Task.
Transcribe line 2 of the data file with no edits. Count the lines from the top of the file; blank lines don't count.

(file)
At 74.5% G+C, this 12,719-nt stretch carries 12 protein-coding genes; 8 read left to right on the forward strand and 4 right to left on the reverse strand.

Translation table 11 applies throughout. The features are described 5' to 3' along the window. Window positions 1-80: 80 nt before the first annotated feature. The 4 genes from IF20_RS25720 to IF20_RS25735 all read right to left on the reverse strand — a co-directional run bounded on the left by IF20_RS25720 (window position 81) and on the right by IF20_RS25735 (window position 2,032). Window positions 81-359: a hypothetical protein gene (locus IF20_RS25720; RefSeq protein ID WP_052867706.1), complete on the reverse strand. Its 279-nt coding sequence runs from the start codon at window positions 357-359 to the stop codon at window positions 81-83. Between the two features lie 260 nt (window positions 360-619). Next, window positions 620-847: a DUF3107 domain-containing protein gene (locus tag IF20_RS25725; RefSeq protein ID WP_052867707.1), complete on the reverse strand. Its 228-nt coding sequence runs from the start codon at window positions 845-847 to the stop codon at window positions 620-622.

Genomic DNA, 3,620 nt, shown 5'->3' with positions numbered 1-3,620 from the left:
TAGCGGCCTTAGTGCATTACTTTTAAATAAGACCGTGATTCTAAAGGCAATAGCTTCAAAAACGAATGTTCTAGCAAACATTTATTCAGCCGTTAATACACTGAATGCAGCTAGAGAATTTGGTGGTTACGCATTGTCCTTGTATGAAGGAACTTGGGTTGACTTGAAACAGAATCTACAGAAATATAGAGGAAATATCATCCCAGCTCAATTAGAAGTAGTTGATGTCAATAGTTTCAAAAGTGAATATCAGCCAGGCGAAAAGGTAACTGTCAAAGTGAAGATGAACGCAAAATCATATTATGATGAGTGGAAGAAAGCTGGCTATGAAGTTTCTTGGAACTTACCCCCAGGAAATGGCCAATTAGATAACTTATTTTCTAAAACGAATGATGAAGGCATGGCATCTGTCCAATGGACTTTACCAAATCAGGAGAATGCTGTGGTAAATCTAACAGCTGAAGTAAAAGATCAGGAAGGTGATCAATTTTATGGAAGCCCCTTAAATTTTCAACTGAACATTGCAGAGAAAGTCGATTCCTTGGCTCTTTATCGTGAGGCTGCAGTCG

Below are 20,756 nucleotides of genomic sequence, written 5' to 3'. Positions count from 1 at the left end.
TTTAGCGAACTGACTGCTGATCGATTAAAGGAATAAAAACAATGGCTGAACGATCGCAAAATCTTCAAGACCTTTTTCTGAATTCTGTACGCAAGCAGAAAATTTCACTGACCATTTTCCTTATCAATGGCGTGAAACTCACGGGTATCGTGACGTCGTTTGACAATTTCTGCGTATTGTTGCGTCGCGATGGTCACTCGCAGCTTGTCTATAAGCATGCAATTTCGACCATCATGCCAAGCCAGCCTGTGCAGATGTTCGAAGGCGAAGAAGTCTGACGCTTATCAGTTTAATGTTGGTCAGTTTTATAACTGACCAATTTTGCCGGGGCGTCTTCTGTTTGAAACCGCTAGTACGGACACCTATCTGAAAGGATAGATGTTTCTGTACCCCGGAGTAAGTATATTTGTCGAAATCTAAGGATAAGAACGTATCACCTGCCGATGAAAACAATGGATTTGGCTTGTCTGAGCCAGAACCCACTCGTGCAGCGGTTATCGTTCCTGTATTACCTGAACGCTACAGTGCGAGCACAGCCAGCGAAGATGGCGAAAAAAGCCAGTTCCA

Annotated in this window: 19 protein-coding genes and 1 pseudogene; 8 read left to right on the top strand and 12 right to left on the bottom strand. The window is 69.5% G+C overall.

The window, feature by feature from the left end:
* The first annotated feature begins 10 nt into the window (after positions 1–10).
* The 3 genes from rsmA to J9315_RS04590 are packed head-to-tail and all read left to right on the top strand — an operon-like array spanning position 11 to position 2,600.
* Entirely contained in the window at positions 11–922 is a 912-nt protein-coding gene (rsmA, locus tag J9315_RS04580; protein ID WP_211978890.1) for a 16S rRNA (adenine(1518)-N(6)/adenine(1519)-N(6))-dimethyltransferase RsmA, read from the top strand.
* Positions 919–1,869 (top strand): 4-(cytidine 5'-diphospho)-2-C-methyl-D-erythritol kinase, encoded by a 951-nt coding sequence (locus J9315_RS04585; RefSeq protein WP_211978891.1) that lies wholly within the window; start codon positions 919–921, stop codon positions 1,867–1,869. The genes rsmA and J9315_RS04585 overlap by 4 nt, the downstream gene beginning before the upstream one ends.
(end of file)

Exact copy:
Translation table 11 applies throughout. The features are described 5' to 3' along the window. Window positions 1-80: 80 nt before the first annotated feature. The 4 genes from IF20_RS25720 to IF20_RS25735 all read right to left on the reverse strand — a co-directional run bounded on the left by IF20_RS25720 (window position 81) and on the right by IF20_RS25735 (window position 2,032). Window positions 81-359: a hypothetical protein gene (locus IF20_RS25720; RefSeq protein ID WP_052867706.1), complete on the reverse strand. Its 279-nt coding sequence runs from the start codon at window positions 357-359 to the stop codon at window positions 81-83. Between the two features lie 260 nt (window positions 360-619). Next, window positions 620-847: a DUF3107 domain-containing protein gene (locus tag IF20_RS25725; RefSeq protein ID WP_052867707.1), complete on the reverse strand. Its 228-nt coding sequence runs from the start codon at window positions 845-847 to the stop codon at window positions 620-622.